Indeed, as a result of record low yields on 2y notes the 10y2y curve has never been steeper than is currently the case and while we would expect short term interest rate to flatten it as we move into recovery, this time might be different (going back to Rosenberg's argument again even though 10y is not long term in the ultimate sense of the word when talking about treasury yields).

So where do they go? Let me answer that question with another (rhetorical) question. Do I believe that QEI, II, III etc will work and ward off deflation in the US? Yep, I do and as such I see higher yields going forward, but for now I am very comfortable with the call that short term yields will remain low for at least the next 12 months and that Rosenberg is likely to be right. So, not quite time yet to take a random pot sho(r)t at them bonds.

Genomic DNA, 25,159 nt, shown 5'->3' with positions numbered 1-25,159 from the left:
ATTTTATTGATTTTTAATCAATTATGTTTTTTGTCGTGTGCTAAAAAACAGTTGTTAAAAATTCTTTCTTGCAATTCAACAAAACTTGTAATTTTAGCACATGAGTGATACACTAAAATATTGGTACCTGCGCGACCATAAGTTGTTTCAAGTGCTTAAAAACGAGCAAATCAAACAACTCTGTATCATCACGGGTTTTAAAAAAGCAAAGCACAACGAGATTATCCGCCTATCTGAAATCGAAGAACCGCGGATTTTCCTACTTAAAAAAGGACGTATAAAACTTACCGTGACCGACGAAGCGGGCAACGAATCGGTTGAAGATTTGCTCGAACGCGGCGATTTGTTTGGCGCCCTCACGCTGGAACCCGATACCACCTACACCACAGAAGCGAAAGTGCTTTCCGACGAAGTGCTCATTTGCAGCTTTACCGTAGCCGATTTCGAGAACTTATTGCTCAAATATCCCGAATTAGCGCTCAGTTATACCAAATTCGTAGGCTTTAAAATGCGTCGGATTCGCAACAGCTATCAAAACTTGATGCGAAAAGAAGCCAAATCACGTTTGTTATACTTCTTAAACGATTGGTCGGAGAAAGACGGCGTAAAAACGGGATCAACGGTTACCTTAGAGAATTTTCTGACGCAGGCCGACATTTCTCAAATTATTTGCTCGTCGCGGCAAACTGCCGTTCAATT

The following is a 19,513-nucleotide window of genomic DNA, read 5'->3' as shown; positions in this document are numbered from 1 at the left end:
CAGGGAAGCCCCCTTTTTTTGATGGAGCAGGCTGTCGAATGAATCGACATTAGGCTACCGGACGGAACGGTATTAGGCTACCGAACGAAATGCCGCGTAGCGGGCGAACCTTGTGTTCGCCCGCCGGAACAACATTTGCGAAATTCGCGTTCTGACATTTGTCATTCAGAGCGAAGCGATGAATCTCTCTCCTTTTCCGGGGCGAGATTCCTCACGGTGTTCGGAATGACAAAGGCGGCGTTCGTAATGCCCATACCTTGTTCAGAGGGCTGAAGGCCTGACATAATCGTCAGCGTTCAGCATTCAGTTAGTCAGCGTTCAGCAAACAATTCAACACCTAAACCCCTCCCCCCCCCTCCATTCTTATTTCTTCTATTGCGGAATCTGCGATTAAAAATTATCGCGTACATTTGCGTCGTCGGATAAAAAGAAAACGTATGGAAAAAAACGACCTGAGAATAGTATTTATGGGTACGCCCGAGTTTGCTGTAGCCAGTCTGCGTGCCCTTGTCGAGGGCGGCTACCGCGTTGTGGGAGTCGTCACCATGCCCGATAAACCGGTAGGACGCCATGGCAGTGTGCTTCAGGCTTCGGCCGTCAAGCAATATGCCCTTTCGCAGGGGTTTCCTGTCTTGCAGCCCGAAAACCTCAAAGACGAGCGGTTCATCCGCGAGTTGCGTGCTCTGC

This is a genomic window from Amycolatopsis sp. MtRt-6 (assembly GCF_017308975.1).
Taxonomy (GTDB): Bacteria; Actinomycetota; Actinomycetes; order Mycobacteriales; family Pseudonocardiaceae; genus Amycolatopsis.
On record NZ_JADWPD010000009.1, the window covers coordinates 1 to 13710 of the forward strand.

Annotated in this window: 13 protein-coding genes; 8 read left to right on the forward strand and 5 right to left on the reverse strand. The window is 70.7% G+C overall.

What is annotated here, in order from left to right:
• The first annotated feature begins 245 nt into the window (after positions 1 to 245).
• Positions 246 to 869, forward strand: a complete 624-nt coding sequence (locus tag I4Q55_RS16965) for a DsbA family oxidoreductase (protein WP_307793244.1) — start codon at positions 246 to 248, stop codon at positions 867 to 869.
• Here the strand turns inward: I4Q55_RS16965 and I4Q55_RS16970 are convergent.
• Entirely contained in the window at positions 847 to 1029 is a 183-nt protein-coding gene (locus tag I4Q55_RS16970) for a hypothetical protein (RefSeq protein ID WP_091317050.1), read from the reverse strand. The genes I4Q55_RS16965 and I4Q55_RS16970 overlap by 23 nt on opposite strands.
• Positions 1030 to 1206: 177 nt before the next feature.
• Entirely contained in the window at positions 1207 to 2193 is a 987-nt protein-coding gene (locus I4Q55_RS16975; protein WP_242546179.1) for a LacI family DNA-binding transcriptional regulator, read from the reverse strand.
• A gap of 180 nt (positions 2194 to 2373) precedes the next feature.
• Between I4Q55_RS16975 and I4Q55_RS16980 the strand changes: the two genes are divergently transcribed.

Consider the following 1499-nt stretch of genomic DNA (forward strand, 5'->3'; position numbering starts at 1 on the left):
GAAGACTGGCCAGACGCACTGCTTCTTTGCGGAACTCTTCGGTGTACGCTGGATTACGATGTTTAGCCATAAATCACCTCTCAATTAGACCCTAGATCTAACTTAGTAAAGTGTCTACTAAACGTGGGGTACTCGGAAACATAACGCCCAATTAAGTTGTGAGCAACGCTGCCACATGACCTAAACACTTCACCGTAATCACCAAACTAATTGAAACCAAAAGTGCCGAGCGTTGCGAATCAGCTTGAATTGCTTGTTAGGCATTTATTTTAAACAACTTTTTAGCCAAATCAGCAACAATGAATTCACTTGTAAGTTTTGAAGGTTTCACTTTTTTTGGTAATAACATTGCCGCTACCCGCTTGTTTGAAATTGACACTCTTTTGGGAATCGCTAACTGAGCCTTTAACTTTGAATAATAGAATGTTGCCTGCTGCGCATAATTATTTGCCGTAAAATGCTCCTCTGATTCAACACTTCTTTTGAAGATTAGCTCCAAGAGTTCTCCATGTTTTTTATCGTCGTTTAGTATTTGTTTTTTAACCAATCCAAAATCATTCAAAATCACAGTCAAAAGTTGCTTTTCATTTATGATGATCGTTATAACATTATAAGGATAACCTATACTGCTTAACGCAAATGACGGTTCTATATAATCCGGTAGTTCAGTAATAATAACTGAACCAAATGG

[1] - Link this to the notion that global imbalances are driven by real estate price fluctuations and housing market dynamics and you should have that fuzzy feeling by now.

Data is from the ECB and FRED (St. Louis Fed)